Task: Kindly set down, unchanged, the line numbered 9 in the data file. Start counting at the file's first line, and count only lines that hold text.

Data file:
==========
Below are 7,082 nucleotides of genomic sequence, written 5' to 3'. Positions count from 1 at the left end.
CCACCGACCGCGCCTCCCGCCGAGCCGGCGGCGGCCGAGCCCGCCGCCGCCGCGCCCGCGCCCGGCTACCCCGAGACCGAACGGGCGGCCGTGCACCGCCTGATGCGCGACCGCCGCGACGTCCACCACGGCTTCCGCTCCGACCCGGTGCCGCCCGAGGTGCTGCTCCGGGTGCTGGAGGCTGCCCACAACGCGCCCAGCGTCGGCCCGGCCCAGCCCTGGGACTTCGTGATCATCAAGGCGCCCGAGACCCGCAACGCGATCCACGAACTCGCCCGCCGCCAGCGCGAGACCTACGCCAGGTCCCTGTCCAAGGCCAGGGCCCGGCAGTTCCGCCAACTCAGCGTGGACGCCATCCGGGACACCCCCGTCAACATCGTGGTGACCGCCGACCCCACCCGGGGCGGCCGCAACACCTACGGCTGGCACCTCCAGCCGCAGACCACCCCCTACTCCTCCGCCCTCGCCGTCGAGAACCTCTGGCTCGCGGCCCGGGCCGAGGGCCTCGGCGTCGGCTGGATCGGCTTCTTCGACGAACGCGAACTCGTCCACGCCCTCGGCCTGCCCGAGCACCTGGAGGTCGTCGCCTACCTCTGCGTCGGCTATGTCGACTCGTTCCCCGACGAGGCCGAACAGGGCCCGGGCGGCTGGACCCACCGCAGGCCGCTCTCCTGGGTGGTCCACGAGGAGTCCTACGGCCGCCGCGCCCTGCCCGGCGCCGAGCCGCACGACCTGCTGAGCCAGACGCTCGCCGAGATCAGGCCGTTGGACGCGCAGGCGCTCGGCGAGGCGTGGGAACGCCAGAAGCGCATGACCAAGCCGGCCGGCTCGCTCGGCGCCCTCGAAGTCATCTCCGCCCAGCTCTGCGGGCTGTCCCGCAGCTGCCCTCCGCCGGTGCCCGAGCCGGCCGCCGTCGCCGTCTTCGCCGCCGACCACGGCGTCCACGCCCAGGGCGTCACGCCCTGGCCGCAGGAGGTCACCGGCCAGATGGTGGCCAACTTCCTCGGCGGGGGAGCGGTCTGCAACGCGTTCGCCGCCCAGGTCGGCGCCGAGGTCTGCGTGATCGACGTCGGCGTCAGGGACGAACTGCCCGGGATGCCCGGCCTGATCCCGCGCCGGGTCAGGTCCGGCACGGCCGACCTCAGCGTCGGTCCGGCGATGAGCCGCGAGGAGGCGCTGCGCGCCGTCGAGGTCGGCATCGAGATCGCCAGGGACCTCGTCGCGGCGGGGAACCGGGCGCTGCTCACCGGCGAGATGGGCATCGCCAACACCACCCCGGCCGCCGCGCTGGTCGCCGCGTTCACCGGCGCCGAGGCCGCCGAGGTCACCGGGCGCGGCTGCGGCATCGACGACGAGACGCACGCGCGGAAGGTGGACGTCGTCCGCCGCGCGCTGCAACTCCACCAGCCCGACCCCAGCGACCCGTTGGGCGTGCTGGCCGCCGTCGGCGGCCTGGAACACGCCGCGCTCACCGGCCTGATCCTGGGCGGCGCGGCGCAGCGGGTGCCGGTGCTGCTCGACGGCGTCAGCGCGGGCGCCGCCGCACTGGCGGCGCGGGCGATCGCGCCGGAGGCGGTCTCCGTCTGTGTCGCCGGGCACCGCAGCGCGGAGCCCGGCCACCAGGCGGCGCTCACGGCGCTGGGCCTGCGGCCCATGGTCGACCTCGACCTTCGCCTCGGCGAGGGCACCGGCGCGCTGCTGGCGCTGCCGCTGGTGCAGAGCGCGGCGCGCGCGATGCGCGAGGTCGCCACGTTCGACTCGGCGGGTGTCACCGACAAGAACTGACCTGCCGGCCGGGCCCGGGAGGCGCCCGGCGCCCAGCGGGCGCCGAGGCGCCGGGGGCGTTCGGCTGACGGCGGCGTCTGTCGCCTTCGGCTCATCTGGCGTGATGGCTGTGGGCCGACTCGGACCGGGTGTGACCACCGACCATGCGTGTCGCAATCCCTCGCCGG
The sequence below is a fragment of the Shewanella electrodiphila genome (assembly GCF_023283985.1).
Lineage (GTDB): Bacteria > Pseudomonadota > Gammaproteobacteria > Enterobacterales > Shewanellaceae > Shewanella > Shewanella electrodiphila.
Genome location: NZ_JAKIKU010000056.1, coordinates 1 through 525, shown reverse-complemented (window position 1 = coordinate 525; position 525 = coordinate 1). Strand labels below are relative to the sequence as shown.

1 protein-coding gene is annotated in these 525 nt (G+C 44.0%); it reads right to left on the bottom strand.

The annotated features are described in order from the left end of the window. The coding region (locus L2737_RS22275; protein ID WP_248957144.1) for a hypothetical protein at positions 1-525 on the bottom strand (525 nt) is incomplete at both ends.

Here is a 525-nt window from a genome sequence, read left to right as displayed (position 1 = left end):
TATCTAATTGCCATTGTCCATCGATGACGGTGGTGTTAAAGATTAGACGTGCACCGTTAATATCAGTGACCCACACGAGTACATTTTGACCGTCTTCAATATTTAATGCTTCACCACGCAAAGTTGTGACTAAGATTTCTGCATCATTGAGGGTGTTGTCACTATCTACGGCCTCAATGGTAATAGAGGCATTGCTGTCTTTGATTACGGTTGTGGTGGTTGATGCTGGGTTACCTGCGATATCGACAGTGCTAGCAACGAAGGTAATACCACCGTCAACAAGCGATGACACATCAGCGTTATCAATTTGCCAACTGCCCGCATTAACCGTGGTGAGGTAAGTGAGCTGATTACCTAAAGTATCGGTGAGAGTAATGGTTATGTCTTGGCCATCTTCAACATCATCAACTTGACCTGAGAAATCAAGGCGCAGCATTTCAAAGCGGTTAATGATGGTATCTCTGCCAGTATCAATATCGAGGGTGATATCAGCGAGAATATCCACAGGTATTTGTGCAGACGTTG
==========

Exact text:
TATCTAATTGCCATTGTCCATCGATGACGGTGGTGTTAAAGATTAGACGTGCACCGTTAATATCAGTGACCCACACGAGTACATTTTGACCGTCTTCAATATTTAATGCTTCACCACGCAAAGTTGTGACTAAGATTTCTGCATCATTGAGGGTGTTGTCACTATCTACGGCCTCAATGGTAATAGAGGCATTGCTGTCTTTGATTACGGTTGTGGTGGTTGATGCTGGGTTACCTGCGATATCGACAGTGCTAGCAACGAAGGTAATACCACCGTCAACAAGCGATGACACATCAGCGTTATCAATTTGCCAACTGCCCGCATTAACCGTGGTGAGGTAAGTGAGCTGATTACCTAAAGTATCGGTGAGAGTAATGGTTATGTCTTGGCCATCTTCAACATCATCAACTTGACCTGAGAAATCAAGGCGCAGCATTTCAAAGCGGTTAATGATGGTATCTCTGCCAGTATCAATATCGAGGGTGATATCAGCGAGAATATCCACAGGTATTTGTGCAGACGTTG